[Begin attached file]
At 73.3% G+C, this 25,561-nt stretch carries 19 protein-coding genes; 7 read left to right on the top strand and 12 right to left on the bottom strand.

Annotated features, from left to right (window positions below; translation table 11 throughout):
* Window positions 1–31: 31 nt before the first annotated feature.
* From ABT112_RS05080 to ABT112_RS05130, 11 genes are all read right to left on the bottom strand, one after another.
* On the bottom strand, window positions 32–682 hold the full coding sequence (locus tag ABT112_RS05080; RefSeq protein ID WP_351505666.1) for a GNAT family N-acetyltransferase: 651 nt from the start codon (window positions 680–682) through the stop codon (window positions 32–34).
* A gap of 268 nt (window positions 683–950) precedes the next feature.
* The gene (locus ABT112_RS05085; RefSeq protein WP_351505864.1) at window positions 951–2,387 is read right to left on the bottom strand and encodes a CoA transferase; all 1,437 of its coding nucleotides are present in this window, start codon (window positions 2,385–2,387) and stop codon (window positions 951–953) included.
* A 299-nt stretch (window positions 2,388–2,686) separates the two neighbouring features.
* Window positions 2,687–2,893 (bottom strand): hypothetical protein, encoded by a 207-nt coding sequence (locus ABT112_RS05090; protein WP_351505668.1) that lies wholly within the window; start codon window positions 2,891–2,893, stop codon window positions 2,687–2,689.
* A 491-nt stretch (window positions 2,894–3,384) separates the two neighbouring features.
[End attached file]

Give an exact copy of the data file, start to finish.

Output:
At 73.3% G+C, this 25,561-nt stretch carries 19 protein-coding genes; 7 read left to right on the top strand and 12 right to left on the bottom strand.

Annotated features, from left to right (window positions below; translation table 11 throughout):
* Window positions 1–31: 31 nt before the first annotated feature.
* From ABT112_RS05080 to ABT112_RS05130, 11 genes are all read right to left on the bottom strand, one after another.
* On the bottom strand, window positions 32–682 hold the full coding sequence (locus tag ABT112_RS05080; RefSeq protein ID WP_351505666.1) for a GNAT family N-acetyltransferase: 651 nt from the start codon (window positions 680–682) through the stop codon (window positions 32–34).
* A gap of 268 nt (window positions 683–950) precedes the next feature.
* The gene (locus ABT112_RS05085; RefSeq protein WP_351505864.1) at window positions 951–2,387 is read right to left on the bottom strand and encodes a CoA transferase; all 1,437 of its coding nucleotides are present in this window, start codon (window positions 2,385–2,387) and stop codon (window positions 951–953) included.
* A 299-nt stretch (window positions 2,388–2,686) separates the two neighbouring features.
* Window positions 2,687–2,893 (bottom strand): hypothetical protein, encoded by a 207-nt coding sequence (locus ABT112_RS05090; protein WP_351505668.1) that lies wholly within the window; start codon window positions 2,891–2,893, stop codon window positions 2,687–2,689.
* A 491-nt stretch (window positions 2,894–3,384) separates the two neighbouring features.